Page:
Saturday, August 28, 2010

Doctors and Sunshine

All this week we were helping Michelle get chores done. Brian is trying to sell his house on Tiera Verde, so Gary and I did some weeding and garden cleanup with a little planting of flowers for the Realtors’ Open House. Oh, I knew I was going to feel that. Yup. Aleve to the rescue.

It rained all week until yesterday. When we came home Thursday, the stream (Frog Creek) had overflowed, flooding the boat ramp and fire ring. Fortunately we are at the other side of the campground. It’s amazing we aren’t turning into solid mold because things are not drying out. Of course, we lose satellite service when it rains or storms, too.

Friday was Gary’s Dr. appointment with Dr. Eakle, and she gave him his blood test results. There is a 3% invasion of T-cells in his bloodstream. She is not worried about that, but ordered the usual CAT scans that we arranged for Wednesday. While he is doing that, I’m getting my haircut. (I’ve been cutting the front myself, but the back is a little more difficult). Then we see his radiologist to see if his spot can be erased.

Today, I finally cleaned the coach from top to bottom. It really does take a couple of hours. I wash every surface, vacuum the sofa and floor, and wash the floor on my hands and knees. It’s the fastest way considering there are so many twists and turns and little tiny corners everywhere. Hey, it’s exercise. Gary worked on the outside of the coach, exchanging the holy sewer hose for a new one, rearranged the bays and moved the picnic table. Yesterday we secured the awning with guy-wires to keep it secure during a sudden gust of wind. Dirk, the CG Manager stopped by and Gary mentioned that we would be interested in WorkCamping if we didn’t get a job at WDW. He explained what the job entailed, which was basically manual labor. Raking the millions of oak tree leaves and running the Honey Wagon. This is a truck that is used for non-sewer sites. One’s black and grey tanks are emptied into the truck, then disposed into an in-ground sewer. I would probably work in the office, but wouldn’t mind doing other things as well. In exchange, you get a free site, free food, free entrance to events and 5 days off a week. Free equals money. Even though this site is costing us now, by renting for a month, it is less expensive than by the day. If we could save hundreds by working two days a week, I’d say that’s a pretty good exchange. That’s what workcamping is.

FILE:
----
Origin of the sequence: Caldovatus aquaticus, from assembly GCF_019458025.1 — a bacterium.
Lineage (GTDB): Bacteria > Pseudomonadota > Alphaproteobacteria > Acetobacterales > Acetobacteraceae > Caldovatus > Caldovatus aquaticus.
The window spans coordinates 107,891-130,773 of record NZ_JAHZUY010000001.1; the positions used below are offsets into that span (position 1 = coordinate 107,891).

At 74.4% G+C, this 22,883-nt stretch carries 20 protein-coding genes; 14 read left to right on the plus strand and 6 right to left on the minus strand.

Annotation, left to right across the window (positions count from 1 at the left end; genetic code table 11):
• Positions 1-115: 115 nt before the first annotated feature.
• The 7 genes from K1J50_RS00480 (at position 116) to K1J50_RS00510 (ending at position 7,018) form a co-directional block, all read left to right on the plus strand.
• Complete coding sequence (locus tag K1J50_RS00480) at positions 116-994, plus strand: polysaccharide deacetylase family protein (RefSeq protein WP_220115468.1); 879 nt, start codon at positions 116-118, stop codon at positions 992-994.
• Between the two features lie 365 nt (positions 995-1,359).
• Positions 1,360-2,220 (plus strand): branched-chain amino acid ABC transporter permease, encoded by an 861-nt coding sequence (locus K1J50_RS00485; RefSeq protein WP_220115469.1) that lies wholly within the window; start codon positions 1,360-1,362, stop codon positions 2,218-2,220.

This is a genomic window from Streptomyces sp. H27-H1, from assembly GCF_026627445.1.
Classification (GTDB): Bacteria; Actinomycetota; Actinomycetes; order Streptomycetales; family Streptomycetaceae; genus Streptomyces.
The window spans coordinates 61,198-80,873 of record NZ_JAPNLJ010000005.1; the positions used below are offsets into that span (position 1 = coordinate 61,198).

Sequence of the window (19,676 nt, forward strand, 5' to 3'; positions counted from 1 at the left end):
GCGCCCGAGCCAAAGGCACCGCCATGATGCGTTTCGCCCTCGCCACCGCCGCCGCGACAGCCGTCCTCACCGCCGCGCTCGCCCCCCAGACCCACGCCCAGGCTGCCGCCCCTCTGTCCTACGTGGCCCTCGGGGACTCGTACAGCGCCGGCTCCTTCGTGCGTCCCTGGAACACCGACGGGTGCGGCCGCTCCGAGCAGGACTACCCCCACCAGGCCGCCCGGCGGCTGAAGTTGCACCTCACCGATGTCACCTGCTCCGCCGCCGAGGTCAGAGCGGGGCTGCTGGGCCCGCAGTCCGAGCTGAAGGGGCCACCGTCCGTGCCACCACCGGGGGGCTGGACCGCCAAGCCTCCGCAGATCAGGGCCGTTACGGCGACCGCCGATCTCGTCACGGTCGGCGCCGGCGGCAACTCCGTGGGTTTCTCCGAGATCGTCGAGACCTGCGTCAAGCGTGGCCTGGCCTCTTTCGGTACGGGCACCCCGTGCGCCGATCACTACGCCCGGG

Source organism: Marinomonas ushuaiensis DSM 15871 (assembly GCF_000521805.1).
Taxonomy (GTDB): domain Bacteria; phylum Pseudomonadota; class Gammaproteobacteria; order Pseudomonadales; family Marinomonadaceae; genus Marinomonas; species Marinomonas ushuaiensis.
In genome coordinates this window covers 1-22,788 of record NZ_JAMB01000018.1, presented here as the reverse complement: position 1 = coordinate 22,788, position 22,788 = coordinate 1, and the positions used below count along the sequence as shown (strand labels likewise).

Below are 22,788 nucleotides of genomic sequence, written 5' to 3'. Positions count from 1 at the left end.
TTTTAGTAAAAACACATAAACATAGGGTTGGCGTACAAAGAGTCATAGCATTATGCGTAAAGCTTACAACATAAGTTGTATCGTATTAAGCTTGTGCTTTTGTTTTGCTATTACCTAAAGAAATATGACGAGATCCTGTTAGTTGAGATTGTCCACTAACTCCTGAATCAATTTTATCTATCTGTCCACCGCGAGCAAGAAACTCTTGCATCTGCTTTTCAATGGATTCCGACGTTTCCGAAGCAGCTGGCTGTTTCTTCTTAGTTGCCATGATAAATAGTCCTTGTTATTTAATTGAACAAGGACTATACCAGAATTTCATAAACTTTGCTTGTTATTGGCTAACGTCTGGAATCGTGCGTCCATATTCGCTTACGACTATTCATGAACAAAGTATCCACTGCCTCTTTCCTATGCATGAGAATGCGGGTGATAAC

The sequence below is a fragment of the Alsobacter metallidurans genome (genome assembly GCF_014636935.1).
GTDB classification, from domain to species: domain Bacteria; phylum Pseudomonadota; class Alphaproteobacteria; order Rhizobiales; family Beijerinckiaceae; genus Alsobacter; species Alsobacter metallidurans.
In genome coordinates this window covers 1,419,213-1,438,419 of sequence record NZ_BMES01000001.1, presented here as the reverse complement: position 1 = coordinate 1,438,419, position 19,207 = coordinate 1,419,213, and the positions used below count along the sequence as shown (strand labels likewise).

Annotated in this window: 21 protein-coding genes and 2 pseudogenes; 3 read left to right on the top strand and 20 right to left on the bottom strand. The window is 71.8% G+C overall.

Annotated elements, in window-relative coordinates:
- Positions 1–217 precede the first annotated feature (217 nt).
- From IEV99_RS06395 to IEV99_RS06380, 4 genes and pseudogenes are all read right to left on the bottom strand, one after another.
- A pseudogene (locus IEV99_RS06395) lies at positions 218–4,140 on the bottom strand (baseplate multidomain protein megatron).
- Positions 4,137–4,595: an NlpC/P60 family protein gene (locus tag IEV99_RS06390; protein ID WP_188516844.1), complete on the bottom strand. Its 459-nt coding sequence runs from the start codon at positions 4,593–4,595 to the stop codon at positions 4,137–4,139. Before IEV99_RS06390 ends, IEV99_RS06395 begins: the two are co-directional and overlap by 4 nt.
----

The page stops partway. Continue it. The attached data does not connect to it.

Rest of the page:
It’s a nice day, our chores are finished, we’re going to have sushi for dinner and only need to pick up Gary’s prescription at Walmart. I think I’ll read something. Then after sushi, I’m challenging Gary to two out of three at pool. Not the swimming pool, but the pool table in the lodge. Naturally, he needed his pool cue from storage, and we found that. Naturally. Wish me luck!

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